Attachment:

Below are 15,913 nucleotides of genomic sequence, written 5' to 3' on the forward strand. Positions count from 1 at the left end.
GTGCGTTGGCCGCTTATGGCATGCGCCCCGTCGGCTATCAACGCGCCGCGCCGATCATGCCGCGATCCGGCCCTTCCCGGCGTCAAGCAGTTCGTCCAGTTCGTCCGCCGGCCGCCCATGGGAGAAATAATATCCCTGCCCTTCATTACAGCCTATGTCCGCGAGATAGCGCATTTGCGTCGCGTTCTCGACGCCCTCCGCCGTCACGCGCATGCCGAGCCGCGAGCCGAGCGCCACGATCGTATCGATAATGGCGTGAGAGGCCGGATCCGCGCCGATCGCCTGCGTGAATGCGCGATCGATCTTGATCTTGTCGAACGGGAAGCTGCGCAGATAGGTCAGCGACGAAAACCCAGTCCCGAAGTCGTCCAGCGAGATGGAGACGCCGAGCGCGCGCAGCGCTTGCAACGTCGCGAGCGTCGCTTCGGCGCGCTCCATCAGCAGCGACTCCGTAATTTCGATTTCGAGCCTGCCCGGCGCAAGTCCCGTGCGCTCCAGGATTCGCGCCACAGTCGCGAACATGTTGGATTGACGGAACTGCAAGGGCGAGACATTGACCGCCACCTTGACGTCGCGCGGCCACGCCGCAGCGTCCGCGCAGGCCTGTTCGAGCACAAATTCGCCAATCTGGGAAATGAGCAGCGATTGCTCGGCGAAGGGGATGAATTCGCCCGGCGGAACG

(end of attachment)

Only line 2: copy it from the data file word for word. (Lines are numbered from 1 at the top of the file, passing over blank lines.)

GTGCGTTGGCCGCTTATGGCATGCGCCCCGTCGGCTATCAACGCGCCGCGCCGATCATGCCGCGATCCGGCCCTTCCCGGCGTCAAGCAGTTCGTCCAGTTCGTCCGCCGGCCGCCCATGGGAGAAATAATATCCCTGCCCTTCATTACAGCCTATGTCCGCGAGATAGCGCATTTGCGTCGCGTTCTCGACGCCCTCCGCCGTCACGCGCATGCCGAGCCGCGAGCCGAGCGCCACGATCGTATCGATAATGGCGTGAGAGGCCGGATCCGCGCCGATCGCCTGCGTGAATGCGCGATCGATCTTGATCTTGTCGAACGGGAAGCTGCGCAGATAGGTCAGCGACGAAAACCCAGTCCCGAAGTCGTCCAGCGAGATGGAGACGCCGAGCGCGCGCAGCGCTTGCAACGTCGCGAGCGTCGCTTCGGCGCGCTCCATCAGCAGCGACTCCGTAATTTCGATTTCGAGCCTGCCCGGCGCAAGTCCCGTGCGCTCCAGGATTCGCGCCACAGTCGCGAACATGTTGGATTGACGGAACTGCAAGGGCGAGACATTGACCGCCACCTTGACGTCGCGCGGCCACGCCGCAGCGTCCGCGCAGGCCTGTTCGAGCACAAATTCGCCAATCTGGGAAATGAGCAGCGATTGCTCGGCGAAGGGGATGAATTCGCCCGGCGGAACG